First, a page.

The video interface 310 enables the computing device 300 to output video information to the display unit 312. The display unit 312 can be various types of devices for displaying video information, such as a cathode-ray tube display, an LCD display panel, a plasma screen display panel, a touch-sensitive display panel, an LED screen, or a projector. The video interface 310 can communicate with the display unit 312 in various ways, such as via a Universal Serial Bus (USB) connector, a VGA connector, a digital visual interface (DVI) connector, an S-Video connector, a High-Definition Multimedia Interface (HDMI) interface, or a DisplayPort connector.

The external component interface 314 enables the computing device 300 to communicate with external devices. For example, the external component interface 314 can be a USB interface, a FireWire interface, a serial port interface, a parallel port interface, a PS/2 interface, and/or another type of interface that enables the computing device 300 to communicate with external devices. In various embodiments, the external component interface 314 enables the computing device 300 to communicate with various external components, such as external storage devices, input devices, speakers, modems, media player docks, other computing devices, scanners, digital cameras, and fingerprint readers.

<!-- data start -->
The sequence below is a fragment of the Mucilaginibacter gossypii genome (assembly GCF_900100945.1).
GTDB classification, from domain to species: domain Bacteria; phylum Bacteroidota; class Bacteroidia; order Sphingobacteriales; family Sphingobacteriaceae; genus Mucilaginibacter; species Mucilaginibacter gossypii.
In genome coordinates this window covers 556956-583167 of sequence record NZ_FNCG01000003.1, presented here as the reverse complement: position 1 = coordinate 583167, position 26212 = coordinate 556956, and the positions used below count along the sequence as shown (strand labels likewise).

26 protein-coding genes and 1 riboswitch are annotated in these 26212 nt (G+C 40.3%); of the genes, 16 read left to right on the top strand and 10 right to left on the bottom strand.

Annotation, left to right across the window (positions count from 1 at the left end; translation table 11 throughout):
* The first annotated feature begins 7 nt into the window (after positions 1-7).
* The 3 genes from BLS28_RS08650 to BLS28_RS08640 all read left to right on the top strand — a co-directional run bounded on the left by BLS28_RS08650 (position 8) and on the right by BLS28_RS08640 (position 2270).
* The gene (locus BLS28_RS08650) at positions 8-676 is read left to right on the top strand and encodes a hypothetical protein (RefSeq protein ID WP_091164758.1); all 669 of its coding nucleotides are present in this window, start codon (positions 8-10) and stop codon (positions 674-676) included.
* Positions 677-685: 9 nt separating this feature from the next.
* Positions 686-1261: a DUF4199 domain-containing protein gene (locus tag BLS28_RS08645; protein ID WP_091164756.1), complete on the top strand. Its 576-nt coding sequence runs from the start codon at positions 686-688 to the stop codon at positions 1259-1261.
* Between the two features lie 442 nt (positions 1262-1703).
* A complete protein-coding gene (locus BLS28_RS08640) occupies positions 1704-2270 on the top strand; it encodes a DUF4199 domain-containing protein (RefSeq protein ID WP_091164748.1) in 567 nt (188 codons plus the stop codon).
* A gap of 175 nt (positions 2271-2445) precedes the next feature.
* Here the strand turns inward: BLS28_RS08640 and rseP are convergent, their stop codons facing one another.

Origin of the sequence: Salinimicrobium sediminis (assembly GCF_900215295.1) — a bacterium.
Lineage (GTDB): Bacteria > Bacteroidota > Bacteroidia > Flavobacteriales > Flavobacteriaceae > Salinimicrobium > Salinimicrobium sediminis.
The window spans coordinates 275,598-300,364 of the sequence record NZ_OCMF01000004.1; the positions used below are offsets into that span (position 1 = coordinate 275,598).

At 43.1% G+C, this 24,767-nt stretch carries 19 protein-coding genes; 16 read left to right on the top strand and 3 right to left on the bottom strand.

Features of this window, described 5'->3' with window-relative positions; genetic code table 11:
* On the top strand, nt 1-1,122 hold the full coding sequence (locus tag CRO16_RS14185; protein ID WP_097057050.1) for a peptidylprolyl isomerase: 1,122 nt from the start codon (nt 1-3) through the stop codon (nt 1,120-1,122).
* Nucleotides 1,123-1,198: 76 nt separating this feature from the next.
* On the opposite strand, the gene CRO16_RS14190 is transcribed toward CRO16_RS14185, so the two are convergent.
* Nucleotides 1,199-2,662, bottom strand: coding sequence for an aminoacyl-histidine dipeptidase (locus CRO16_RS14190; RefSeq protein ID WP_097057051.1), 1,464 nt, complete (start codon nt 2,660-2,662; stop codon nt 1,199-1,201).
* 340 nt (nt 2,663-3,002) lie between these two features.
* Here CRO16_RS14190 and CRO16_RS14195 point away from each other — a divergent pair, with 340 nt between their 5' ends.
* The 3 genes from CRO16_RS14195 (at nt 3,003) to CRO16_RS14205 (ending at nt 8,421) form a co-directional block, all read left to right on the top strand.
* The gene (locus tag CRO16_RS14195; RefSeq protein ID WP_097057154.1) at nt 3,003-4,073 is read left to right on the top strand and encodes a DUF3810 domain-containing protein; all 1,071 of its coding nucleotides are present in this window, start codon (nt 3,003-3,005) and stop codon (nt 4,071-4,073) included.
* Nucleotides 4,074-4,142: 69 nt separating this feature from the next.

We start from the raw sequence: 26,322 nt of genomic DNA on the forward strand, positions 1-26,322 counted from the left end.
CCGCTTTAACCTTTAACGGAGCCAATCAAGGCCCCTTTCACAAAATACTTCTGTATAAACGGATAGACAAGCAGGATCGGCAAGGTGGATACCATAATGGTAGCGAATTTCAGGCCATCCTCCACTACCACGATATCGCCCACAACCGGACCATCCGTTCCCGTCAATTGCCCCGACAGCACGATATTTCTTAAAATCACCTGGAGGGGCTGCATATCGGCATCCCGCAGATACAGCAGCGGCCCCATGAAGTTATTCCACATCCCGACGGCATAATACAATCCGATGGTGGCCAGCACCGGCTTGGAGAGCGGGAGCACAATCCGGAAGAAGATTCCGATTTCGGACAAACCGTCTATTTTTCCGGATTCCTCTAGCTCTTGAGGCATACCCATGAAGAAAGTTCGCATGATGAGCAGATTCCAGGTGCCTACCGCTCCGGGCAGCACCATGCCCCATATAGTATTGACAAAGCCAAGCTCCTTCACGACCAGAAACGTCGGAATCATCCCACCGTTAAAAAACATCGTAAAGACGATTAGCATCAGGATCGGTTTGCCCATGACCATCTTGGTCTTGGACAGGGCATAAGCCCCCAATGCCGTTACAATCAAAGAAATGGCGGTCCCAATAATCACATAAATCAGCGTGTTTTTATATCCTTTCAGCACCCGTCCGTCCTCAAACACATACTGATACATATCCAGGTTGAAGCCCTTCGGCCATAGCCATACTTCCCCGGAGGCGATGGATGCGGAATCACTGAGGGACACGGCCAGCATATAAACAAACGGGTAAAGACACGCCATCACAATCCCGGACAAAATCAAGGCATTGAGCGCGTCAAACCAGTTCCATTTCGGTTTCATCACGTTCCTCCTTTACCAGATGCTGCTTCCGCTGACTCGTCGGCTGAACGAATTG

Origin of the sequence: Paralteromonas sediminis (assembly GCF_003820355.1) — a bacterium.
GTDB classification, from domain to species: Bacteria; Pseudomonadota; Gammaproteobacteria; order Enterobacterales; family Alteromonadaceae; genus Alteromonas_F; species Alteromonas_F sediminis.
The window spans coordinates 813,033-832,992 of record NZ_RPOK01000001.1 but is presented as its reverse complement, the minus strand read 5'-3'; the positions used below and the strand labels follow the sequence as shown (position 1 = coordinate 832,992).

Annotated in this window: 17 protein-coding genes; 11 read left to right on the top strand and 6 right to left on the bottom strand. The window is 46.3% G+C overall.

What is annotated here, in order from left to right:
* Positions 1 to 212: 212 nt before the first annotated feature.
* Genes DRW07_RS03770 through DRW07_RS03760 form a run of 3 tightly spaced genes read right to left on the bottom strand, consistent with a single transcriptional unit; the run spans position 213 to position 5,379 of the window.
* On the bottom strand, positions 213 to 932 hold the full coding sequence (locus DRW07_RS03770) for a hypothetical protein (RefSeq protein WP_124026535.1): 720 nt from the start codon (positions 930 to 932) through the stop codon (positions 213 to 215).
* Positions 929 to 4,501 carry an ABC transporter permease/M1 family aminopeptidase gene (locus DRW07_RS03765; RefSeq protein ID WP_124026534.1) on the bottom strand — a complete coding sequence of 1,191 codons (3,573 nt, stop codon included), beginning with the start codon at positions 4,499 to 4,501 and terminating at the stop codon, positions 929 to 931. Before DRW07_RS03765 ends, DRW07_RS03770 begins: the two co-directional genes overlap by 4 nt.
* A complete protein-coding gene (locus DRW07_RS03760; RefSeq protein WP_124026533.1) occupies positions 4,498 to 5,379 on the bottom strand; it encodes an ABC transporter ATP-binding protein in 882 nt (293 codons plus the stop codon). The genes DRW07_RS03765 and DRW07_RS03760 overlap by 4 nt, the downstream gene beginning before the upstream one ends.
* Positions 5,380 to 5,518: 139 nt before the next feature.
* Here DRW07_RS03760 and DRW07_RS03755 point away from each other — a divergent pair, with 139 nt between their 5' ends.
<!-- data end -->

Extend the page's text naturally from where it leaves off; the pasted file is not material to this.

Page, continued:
The communications medium 316 facilitates communication among the hardware components of the computing device 300. In the example of FIG. 3, the communications medium 316 facilitates communication among the memory 302, the processing system 304, the secondary storage device 306, the network interface card 308, the video interface 310, and the external component interface 314. The communications medium 316 can be implemented in various ways. For example, the communications medium 316 can include a PCI bus, a PCI Express bus, an accelerated graphics port (AGP) bus, a serial Advanced Technology Attachment (ATA) interconnect, a parallel ATA interconnect, a Fiber Channel interconnect, a USB bus, a Small Computing system Interface (SCSI) interface, or another type of communications medium.